The World Bank has approved US$15.435 million (M135 million) for Lesotho’s Water Sector Improvement Project Phase Two.
The project will further support the long-term sustainability of the Metolong Dam and Water Supply Programme, advance preparation for the hydropower component under Phase Two of the Lesotho Highlands Water Project (LHWP2), and assist government in preparing a comprehensive investment programme for the expansion of water service in the lowlands districts.
An estimated 30 000 people are set to benefit from the delivery of water services by 2016.
“More than 40 percent of Lesotho’s population, and especially the poorer households, do not have adequate access to water and sanitation services, and roughly 75 percent of the population lives in rural areas where water service is scarce,” said Asad Alam, World Bank Country Director for Lesotho in a statement.
“Today’s funding (released on 20 June) will boost access to clean water for 30 000 people,” Mr Alam said
Added the World Bank Task Team Leader for this Project, Marcus Wishart: “Water is one of Lesotho’s most important renewable assets and is central to the country’s long-term growth prospects.
“Today’s project will combine efforts to further develop renewable energy through the preparation of the hydropower component under the LHWP2 and to increase water supply services through further development of the Lowlands Water Supply Scheme throughout the country, both of which are central to the Lesotho government’s efforts to eradicate extreme poverty and promote shared prosperity.”
Meanwhile, the President of the Senate, Letapata Makhaola, has commended the Youth Leagues Forum for mustering the courage to challenge how the LHWP2 was to be implemented.
The Forum, which comprises the youth leagues of different political parties, submitted a petition to the Senate in March this year, requesting the house’s intervention in ensuring the project benefitted Lesotho and South Africa equally.
The LHWP is a multiphase project established by a 1986 treaty between Lesotho and South Africa, and involves the construction of dams and tunnels in the two neighbouring nations, and the generation of hydroelectric power in Lesotho.
Phase One of the project consisted the construction of Katse and Mohale dams, Muela hydropower station and associated tunnels, and was inaugurated in 2004, with Phase Two processes initiated in 2010.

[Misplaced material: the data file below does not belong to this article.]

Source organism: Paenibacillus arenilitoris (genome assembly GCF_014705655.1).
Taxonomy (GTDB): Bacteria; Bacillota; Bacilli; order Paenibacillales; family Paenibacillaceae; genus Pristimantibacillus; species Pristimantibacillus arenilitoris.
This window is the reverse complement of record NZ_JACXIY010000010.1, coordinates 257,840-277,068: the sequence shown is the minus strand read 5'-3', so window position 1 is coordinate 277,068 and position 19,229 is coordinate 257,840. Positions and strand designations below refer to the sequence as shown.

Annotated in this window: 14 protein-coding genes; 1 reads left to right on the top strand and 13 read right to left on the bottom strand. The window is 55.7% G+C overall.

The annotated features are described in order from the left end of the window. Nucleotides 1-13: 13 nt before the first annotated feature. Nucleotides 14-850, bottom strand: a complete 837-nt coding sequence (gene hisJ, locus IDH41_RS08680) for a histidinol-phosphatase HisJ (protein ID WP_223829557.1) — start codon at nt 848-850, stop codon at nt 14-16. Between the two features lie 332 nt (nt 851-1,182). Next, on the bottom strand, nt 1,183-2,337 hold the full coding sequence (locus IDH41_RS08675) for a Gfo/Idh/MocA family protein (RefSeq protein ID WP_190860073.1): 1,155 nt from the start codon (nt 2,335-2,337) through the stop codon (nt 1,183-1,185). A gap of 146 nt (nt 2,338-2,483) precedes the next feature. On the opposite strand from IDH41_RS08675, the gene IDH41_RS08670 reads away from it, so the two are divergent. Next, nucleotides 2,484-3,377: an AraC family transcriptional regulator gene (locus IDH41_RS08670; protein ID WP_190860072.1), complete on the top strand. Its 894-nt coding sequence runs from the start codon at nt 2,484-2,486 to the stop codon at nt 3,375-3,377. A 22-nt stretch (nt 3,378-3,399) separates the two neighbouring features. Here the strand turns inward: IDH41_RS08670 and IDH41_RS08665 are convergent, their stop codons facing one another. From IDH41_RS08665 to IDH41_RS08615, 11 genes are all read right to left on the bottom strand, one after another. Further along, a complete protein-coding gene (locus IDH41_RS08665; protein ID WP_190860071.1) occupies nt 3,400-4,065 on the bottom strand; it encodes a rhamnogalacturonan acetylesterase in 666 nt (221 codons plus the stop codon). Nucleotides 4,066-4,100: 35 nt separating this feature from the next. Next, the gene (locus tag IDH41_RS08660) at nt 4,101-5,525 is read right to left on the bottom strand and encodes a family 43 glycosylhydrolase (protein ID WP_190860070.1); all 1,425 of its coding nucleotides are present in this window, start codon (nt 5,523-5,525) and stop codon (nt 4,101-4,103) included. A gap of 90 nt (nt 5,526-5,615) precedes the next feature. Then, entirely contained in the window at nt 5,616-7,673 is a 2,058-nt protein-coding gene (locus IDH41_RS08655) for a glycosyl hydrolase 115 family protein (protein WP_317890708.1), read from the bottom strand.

The LHWP2 would, among others, see Polihali Dam being constructed at the confluence of Khubelu and Senqu rivers starting 2017, with the project earmarked for completion in 2022. However, the youths had argued terms of the project’s agreement favoured South Africa, leading to the Senate petition.
In an interview this week following the completion of a report on the mediation by the Senate Petitions Committee, Mr Makhaola commended the youths for voicing their concerns.
“The initial report on the mediation by the Senate Petitions Committee has been released and it is now waiting to be tabled and discussed by the whole Senate.
“I took part in one of the meetings of the mediation by the Committee and I really came to appreciate the courage by the youths to have raised their concerns and
grievances over the Polihali agreement.
“I realised the youths have brought some developments and fresh perspective on how the Ministry of Energy, Meteorology and Water Affairs was looking at this project and their contribution and courage to step forward is really commendable,” he said.
“During the meeting, I also realised that the youths were well-informed and had researched about issues that had not been taken into consideration by the ministry.
“All the parties now have a common understanding and they would be working together when need arises and the Senate Petitions Committee would always be available to bring harmony in the implementation of the project.”